Despite Obama turning his back on Cuba’s besieged dissidents and his complete surrender to the apartheid Castro dictatorship, the Cuban regime has refused to allow aid shipments for the victims of Hurricane Matthew. Instead, the Castros want the U.S. to continue sending cash to organizations in Cuba so they can purchase supplies from the regime at inflated prices.
That is what “Hope and Change” looks like in Obama’s Cuba.
Rebuilding efforts underway in Eastern Cuba but U.S. hurricane aid rebuffed
For many residents of Baracoa, the Cuban city hit hardest by Hurricane Matthew, it could be a long time before life returns to normal.
Two weeks after the ferocious storm plowed across the eastern tip of the island, schools were back in session and construction materials and heavy equipment from Venezuela and Japan had started to arrive, helping Cuban government efforts to clear roads and restore electricity and communications systems. Cubana de Aviación also plans to resume flights to Baracoa Thursday.
But despite offers from U.S. charities to send food and other relief, shipments from the United States has been rebuffed thus far.
“The problem is the [Cuban] government is not allowing emergency relief to come in from the United States,” said the Rev. José Espino, a Hialeah priest who is helping coordinate Archdiocese of Miami relief efforts for the Diocese of Guantánamo-Baracoa.
The Miami archdiocese has asked for canned food, donations of rice and beans, cash and help with transporting goods to both Haiti and Cuba. Shipments already have been dispatched to Haiti, but none have gone out to Cuba.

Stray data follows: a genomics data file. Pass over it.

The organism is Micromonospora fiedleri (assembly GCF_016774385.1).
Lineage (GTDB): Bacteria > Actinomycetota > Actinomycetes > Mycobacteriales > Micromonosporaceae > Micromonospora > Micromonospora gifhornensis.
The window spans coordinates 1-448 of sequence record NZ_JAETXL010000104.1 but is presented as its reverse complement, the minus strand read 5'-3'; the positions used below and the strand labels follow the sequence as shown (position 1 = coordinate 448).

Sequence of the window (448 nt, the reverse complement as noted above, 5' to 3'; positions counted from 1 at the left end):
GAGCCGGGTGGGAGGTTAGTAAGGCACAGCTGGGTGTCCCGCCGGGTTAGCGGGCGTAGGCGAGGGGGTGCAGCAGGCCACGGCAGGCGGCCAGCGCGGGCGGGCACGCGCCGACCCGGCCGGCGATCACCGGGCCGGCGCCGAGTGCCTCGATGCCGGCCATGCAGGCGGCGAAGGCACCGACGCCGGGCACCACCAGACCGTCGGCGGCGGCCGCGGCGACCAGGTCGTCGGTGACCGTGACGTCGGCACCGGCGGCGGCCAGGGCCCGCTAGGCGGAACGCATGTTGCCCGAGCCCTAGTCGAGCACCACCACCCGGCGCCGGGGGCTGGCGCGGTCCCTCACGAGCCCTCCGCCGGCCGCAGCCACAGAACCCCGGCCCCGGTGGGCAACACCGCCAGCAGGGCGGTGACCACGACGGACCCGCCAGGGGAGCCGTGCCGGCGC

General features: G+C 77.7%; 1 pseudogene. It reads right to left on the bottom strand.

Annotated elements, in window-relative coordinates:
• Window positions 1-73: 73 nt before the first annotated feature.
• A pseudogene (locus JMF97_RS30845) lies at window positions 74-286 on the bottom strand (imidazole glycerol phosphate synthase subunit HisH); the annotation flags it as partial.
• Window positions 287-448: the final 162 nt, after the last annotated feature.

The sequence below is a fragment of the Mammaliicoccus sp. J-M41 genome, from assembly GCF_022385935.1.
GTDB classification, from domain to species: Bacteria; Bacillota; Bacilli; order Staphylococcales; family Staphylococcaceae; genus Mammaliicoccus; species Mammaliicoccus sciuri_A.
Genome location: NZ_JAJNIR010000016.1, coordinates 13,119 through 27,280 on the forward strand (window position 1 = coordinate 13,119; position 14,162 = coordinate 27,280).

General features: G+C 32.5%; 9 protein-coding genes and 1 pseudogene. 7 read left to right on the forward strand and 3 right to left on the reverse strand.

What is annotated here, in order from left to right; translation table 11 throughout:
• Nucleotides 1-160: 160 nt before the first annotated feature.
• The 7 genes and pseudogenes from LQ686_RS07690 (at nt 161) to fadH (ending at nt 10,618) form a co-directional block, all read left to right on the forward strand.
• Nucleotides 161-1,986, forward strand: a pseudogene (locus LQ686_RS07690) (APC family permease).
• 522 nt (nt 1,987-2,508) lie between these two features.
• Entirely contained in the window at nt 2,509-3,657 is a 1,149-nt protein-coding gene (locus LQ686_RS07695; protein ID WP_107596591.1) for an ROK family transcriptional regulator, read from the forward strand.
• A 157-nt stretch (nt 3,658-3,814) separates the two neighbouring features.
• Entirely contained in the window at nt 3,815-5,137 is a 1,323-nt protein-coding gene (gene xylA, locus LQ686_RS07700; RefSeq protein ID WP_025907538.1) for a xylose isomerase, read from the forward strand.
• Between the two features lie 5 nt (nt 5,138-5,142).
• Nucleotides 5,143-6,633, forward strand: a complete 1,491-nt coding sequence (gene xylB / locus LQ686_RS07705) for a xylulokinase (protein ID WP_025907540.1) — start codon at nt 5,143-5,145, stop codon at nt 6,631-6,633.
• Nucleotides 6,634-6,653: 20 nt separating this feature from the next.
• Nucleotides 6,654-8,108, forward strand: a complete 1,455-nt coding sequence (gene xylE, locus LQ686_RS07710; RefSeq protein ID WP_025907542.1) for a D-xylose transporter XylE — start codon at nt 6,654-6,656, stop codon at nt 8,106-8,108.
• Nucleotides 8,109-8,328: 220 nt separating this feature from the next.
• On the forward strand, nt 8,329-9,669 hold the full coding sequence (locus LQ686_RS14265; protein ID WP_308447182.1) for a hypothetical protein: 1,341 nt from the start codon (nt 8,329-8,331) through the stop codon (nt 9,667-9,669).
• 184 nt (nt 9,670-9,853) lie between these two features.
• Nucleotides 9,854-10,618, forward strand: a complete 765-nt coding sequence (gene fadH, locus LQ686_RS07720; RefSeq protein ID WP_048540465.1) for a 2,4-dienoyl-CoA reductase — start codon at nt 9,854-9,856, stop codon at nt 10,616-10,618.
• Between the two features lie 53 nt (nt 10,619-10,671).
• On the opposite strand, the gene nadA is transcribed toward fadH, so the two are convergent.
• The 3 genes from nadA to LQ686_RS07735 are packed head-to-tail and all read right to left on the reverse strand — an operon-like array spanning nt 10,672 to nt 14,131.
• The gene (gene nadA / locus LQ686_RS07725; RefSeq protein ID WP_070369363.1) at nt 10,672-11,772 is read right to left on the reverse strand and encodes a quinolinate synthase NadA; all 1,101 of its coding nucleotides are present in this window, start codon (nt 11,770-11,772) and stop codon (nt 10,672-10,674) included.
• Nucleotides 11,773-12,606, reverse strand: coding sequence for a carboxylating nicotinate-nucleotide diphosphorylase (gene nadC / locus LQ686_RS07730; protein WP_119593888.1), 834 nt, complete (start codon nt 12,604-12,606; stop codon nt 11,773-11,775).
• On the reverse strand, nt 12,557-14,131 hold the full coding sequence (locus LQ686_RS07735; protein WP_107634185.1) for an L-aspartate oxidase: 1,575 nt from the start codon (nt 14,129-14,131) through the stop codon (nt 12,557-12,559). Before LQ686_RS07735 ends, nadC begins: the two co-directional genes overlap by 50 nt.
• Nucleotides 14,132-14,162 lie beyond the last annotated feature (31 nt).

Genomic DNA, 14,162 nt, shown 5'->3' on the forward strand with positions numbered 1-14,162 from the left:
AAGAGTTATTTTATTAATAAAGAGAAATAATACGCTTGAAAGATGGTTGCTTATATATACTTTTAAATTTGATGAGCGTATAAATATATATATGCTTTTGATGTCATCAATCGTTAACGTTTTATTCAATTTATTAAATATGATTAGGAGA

Teams from Baltimore-based Catholic Relief Services rode out the storm in towns on Haiti’s southwest peninsula and immediately after Matthew tore through began distributing pre-positioned supplies. But there hasn’t been a similar pipeline to Cuba. CRS says the “most likely scenario” is that it will provide funding to Caritas Cuba, the Catholic relief mission on the island, so that it can buy supplies in-country.
“The problem buying in the local market in Cuba is there is no wholesale and buying in quantity means there wouldn’t be supplies for other people in Cuba,” Espino said. “So the church is buying supplies little by little.”
Among the most immediate needs, according to CRS, are zinc sheeting to repair homes, mattresses, food, hygiene supplies, kitchen utensils and seed and tools to help farmers get back on their feet.
Espino said there’s plenty of willingness from the U.S. to help Cuba — including the offer of a 727 to fly in food — but the church in Cuba hasn’t been able to get permission to receive such supplies.
Instead, Espino said, the archdiocese has been helping with monetary donations that have been used to purchase food and supplies in Havana and other cities for distribution in the eastern Cuba communities ravaged by Matthew.
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